Puppy Barking When Left Alone

Hi all,

My girlfriend and I recently got a new puppy, an 11 week old Kelpie x Koolie.
We brought him home on Monday and it is currently Thursday (of the same week) and he is constanty barking when left alone or it is time for bed.
We have had him locked up in the laundry at night and also when we have to go out for work (which is about a maximum of 3 hours alone time) and have had him in the backyard pen today while my girlfriend has been doing things inside. We find that once he is left alone he will constantly bark.

I am wondering if this is normal and if so what we can do to combat this?

Regards
Josh

Comments

  • +26 votes

    If I were your neighbour I'd be furious. Kudos for trying to fix it though.

    I'd suggest some kind of training school.

    As a side note, people who get dogs and then lock them in the laundry when out shouldn't be allowed pets. A dog is as needy as a child. You wouldn't leave the child alone for 3 hours.

    • +86 votes

      You don't know what I am prepared to do to my kids.

      •  

        Leave the puppy in front of TV for 3 hours. Put lassie reruns on :) .
        Plenty of people do this to their kids for a break .

      •  

        Yeah ;) but there's a limit though. The question is would you go past that limit with a pet dog just because it is only a dog?

      •  

        Play Baby Shark non-stop 12 loop on YouTube of course :)

    •  

      I have the distinct feeling that OP has bigger problems than puppies.

    • +3 votes

      There is a damned big difference between a dog and a child - a puppy or a kitten for that matter will survive totally on it's own if need be from about 4-5 weeks of age.
      What do you suggest when the owners are out? Give it free reign of the house? That is not how you successfully raise a dog. Shutting it in the laundry is no different than a training crate in any other room.

      • -13 votes

        Both are which are cruel.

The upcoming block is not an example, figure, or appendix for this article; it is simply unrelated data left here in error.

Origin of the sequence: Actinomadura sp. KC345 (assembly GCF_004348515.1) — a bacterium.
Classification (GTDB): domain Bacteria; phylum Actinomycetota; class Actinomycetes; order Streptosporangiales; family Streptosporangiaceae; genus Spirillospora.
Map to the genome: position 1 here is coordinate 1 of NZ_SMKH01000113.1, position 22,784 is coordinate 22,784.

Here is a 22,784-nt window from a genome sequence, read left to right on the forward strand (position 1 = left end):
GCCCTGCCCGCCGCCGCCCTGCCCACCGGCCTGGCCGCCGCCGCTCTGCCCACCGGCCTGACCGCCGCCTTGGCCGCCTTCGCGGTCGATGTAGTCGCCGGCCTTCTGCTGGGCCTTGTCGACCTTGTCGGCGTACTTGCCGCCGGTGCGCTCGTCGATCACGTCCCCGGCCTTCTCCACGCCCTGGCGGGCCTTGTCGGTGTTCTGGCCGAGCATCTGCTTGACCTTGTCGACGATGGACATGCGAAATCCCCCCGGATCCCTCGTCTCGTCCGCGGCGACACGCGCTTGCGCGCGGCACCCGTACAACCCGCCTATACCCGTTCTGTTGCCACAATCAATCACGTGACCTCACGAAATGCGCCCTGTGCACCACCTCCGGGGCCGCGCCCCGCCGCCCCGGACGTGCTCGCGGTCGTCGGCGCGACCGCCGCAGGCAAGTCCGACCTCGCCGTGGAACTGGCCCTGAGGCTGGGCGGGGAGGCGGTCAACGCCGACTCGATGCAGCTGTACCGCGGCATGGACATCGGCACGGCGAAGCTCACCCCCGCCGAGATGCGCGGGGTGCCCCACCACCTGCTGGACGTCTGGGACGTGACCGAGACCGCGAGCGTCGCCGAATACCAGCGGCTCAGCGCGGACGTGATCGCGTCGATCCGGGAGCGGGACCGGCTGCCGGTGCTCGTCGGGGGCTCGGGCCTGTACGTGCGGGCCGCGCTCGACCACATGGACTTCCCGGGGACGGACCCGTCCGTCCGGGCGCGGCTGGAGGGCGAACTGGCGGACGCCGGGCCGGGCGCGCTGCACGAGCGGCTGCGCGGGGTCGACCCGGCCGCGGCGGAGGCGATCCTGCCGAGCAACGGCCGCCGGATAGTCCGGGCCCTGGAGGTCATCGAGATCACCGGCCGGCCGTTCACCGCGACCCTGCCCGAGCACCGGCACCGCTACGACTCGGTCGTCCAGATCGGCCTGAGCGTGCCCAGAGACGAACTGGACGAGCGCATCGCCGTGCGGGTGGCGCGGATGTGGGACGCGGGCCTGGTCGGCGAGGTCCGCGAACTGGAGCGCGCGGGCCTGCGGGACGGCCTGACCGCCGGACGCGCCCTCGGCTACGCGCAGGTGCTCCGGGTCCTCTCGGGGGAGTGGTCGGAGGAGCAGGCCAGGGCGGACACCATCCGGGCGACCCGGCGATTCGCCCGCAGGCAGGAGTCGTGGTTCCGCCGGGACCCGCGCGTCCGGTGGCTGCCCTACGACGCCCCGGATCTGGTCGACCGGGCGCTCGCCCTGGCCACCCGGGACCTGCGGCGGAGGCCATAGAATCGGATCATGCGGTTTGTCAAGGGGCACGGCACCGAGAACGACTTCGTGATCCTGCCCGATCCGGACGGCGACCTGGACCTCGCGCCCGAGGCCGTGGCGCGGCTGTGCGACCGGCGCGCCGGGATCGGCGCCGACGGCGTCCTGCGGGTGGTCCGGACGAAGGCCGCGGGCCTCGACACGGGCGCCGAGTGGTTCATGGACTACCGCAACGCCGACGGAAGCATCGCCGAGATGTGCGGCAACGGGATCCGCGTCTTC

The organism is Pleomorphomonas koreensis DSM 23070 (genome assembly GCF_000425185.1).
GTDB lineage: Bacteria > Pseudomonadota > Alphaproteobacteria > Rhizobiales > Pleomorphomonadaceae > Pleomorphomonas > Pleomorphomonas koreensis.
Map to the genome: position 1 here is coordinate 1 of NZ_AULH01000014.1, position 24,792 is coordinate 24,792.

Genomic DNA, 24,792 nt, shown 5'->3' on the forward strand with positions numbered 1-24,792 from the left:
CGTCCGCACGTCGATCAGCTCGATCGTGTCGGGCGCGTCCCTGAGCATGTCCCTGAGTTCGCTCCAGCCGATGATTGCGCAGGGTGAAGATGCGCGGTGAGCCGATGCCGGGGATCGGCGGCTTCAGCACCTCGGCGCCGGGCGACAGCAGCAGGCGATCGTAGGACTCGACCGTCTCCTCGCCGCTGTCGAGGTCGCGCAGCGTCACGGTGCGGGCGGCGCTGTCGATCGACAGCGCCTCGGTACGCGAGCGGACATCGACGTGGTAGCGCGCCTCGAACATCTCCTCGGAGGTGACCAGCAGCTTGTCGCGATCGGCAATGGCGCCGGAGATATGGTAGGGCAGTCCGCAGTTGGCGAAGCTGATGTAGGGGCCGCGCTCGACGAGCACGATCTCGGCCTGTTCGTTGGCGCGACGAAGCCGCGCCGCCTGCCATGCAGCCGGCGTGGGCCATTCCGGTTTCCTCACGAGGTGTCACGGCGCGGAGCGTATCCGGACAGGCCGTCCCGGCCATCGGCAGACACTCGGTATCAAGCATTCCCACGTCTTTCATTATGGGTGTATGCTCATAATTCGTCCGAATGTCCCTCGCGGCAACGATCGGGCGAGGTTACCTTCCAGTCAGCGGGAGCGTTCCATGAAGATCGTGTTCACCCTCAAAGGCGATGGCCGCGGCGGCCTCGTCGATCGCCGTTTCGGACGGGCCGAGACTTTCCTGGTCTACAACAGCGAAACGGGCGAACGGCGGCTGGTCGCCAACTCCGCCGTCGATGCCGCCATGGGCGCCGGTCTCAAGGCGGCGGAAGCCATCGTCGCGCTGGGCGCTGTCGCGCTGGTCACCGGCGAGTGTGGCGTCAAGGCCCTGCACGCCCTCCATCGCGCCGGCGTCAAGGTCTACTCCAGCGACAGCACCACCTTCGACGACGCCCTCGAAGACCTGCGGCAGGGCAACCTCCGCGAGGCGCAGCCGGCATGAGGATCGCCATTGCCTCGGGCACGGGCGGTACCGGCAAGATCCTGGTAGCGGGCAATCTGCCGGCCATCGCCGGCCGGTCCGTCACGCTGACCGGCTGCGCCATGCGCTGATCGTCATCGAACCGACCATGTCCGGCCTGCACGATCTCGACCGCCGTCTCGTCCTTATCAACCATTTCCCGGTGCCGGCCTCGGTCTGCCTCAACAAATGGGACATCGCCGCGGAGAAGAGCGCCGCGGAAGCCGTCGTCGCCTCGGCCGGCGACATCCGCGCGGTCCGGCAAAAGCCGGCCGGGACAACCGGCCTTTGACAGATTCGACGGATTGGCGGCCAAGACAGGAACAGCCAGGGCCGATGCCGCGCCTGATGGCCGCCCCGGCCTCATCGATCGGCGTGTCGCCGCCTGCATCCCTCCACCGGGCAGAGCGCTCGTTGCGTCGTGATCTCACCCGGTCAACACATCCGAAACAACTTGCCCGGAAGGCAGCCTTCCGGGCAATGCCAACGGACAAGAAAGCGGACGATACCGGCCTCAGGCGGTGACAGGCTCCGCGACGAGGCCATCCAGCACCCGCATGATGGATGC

If you don't have the time for a dog/puppy, don't get one.

        People who get dogs and then leave it at home all day whilst at work are selfish. Both their neighbours and the dog suffer.

        • +26 votes

          If your dog can't be left alone at all, and needs someone with it 24/7, then you have raised it wrong, and you shouldn't be allowed pets…

        •  

          @Nitro: Perhaps hire an attachment psychologist for the puppy. Seems like 'insecure attachment' issue, if it were an infant human (following (Ainsworth& Bowlby theory on infant attchment) .
          Maybe get like an animal whisperer in, if you can OP.
          I might be available, if you are in wollongong area. Lol. I did some animal whispering type stuff with a cat before.

        •  

          I was working from home for the first 7 years I had my dog, that job no longer exists. I now have to leave the house to work. She has free run of the house and large backyard and she doesn't bother the neighbours. My housemate's home with her some days, but not every day. In your expert opinion, should I surrender her or have her put down?

    • +1 vote

      Well I can tell you our puppy who is now 7 years old was in the laundry for the first couple of nights and is left outside by herself 4 days a week from 7am - 4pm and she is just fine. She is inside from the moment we are home, sits on the couch with us, lays on the end of the bed at night and sleeps inside.